I'm left scratching my head when I hear religious conservatives claiming to be upholding biblical traditions on marriage and insist that marriage is only between one man and one woman.  They disregard many specific biblical commands associated with marriage, but it is not surprising because their definition of marriage is based on modern culture and has little to do with the Bible.  If they are truly for traditional biblical marriage values, they would be pushing for polygynous marriages, would allow marriage between cousins, as well as arranged marriages where girls in their early teens are married off to men in their thirties.  Yes those are all biblical family units.

The resistance is a prejudice that is rooted in tradition.  The real choice faced by society, as Bruce Bawer states, is not between traditional families and gay families, but between, on the one hand, the relative stability and monogamy of gay couples and, on the other, the relative volatility of the solitary gay or the secretly gay husband or wife.

The healthiest situation is one in which society encourages homosexuals to be faithful in their relationships, adhere to the same standards that apply to heterosexuals, and enjoy the same rights and privileges.

It is indeed sad that persons who wish only to uphold faithfulness, monogamy, love and commitment to another person are accused of actually destroying marriage and the family.

At the close of his passionate speech to Philippine Congress, Mr. Abante said "You might say I am old fashioned in a modern world. Yes, I am, Mr. Speaker. I am proud to be so." 

That is indeed unfortunate for the Philippines.

After the passage of the gender-neutral marriage law,
members of the Norwegian parliament gather outside parliament
to celebrate with a wedding cake

Link to essay on the Filipino family and ideas of marriage and family:  Pamilya

*Though Mr. Abante is no longer chair of the Committee on Civil, Political and Human Rights, his record "boasts" of backing a bill that would pre-emptively criminalize same-sex unions in the Philippines.  The bill recommended punishments for both the couple applying for a marriage license and the minister officiating the ceremony.  The bill would have seen newlyweds sentenced to up to 15 years in prison and incur a fine of approx. US$3,200/€2,500.  If either of them work in the government, they would be fired and blacklisted from all public sector jobs.  Ah yes, civil and human rights indeed.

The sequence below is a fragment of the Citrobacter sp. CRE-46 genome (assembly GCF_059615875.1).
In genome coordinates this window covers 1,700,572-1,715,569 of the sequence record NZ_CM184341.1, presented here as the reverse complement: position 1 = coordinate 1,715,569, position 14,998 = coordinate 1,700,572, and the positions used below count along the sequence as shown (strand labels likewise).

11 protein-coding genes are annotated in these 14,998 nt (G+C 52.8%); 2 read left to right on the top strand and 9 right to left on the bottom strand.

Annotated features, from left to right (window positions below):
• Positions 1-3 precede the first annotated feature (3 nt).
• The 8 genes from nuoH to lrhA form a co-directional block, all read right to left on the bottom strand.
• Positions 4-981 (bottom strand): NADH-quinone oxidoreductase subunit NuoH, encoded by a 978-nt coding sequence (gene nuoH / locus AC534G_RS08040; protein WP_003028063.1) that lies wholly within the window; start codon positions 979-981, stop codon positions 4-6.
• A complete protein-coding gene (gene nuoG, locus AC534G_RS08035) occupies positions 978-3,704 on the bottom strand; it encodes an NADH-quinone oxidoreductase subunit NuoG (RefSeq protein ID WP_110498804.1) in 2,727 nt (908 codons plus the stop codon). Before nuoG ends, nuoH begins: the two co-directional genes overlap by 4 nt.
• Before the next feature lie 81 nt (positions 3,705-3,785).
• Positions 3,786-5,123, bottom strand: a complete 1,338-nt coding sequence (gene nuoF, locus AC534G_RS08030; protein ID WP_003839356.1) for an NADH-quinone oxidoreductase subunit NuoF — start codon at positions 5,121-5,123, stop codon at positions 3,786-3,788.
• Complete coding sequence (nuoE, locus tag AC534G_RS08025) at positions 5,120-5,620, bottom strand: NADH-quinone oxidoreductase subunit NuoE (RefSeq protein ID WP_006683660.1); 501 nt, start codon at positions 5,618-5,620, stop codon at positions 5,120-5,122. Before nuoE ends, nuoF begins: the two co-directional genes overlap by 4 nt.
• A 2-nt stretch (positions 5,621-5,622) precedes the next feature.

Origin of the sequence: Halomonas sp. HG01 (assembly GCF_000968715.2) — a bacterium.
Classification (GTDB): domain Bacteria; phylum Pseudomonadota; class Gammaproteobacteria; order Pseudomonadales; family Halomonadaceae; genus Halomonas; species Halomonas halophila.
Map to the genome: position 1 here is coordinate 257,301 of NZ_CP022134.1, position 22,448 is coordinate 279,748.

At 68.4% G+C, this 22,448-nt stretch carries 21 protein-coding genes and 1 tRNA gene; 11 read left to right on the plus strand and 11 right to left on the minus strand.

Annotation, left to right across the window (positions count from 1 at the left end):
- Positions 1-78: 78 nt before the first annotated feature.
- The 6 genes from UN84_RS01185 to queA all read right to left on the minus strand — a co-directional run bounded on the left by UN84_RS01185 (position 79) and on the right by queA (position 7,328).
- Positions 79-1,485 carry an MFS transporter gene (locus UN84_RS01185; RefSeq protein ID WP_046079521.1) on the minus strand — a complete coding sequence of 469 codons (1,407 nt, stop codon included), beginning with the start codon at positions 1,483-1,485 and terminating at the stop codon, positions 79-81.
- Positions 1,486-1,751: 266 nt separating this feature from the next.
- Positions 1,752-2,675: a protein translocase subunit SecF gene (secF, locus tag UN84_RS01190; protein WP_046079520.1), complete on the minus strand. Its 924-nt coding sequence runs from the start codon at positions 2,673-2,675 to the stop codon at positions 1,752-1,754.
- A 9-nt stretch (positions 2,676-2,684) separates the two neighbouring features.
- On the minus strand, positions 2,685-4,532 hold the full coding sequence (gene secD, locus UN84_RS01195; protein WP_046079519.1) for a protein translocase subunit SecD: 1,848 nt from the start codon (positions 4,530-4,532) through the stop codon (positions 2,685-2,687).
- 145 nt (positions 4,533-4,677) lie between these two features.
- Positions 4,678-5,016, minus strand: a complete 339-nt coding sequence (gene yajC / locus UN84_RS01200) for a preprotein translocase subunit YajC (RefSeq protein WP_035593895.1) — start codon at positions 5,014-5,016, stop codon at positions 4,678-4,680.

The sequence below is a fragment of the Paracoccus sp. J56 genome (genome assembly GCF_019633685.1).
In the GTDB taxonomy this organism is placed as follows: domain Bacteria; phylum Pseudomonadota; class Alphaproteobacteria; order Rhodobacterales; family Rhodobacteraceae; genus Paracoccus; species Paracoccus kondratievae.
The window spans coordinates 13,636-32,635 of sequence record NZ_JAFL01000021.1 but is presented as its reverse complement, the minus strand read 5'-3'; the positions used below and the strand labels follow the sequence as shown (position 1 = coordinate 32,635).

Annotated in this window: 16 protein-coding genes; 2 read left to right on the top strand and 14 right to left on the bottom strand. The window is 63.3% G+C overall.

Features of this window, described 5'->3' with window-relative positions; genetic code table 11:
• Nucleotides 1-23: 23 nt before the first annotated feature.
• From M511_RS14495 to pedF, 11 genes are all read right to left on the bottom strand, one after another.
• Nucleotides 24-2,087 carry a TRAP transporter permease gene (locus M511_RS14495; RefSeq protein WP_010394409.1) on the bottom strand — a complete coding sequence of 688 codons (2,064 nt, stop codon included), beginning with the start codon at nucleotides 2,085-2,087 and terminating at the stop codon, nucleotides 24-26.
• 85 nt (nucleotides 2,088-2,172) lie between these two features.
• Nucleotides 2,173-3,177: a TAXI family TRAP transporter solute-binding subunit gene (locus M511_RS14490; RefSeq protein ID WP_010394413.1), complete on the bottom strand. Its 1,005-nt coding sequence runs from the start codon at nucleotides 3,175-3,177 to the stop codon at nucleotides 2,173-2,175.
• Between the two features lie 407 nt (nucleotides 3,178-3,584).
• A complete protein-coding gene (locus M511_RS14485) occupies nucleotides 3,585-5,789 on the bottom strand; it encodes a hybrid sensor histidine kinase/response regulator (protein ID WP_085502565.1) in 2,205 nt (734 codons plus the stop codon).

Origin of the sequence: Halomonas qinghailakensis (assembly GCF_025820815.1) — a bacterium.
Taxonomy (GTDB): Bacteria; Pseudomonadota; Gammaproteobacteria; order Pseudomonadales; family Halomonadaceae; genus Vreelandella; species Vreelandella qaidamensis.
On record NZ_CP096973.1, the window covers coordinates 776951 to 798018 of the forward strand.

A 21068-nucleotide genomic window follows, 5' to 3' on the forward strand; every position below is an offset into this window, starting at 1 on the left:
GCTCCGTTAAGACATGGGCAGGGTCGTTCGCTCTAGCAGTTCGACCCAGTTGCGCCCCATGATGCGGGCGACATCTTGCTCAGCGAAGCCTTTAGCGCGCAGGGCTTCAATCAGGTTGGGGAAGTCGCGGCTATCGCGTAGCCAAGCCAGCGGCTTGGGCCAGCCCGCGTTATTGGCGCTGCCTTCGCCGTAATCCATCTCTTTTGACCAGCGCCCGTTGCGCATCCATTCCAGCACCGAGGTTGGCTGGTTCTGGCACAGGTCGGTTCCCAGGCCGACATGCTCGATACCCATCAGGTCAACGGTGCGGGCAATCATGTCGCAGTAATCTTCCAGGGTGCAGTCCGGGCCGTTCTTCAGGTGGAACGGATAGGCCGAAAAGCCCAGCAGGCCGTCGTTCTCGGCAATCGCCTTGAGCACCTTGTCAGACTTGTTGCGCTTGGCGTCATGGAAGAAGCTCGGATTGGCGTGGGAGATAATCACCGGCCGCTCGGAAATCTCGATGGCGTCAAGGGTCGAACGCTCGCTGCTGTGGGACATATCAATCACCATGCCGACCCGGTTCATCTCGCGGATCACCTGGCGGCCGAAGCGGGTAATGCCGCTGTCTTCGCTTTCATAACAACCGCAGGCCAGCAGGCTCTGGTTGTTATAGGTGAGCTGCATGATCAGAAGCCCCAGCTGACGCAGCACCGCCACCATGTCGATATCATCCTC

Back to top


KenKen said... Best Blogger Tips

I like how Rep. Abante is even posing in that picture with a Bible on his desk. He's so holy.

Tammy58 said... Best Blogger Tips

Norway is one messed up country! Your politicians even CELEBRATED approving a sinfull law with a wedding cake?!? Folks this is Satan at work!

tonyorlando said... Best Blogger Tips

Um, it's not messed up to treat everyone with the same amount of equality. And this isn't satan at work (whatever that means), it's called democracy at work.

Deen said... Best Blogger Tips

I agree on same sex marriage and I think it should also be implemented not just in the Philippines but worldwide.

Why do I think that same sex marriage should be legalize in the Philippines? Because marriage is a right. And every person has the RIGHT to marry anyone whether they are straight, gay, black, white, Muslim, Jew, Christian, Atheist, Agnostic, etc.

Another reason why I support same sex marriage is due to the passing of inheritance of a deceased partner. In straight couples, when a spouse dies, the widow or the widower will automatically acquire the inheritance of a deceased partner. Unfortunately, gay couples does not have this kind of right due to the lack of law towards homosexuals.

Fighting for the rights of every individual especially when it comes to same sex marriage does not mean you are enforcing your values to the religious people who oppose it. I don't care what religious people believe. Everybody has the right to practice what they believe in. What I'm trying to say is that we should give way for the minorities to have fighting chance.

Post a Comment

Please be decent and respectful, and please post all comments in English so that everyone can understand. Thanks!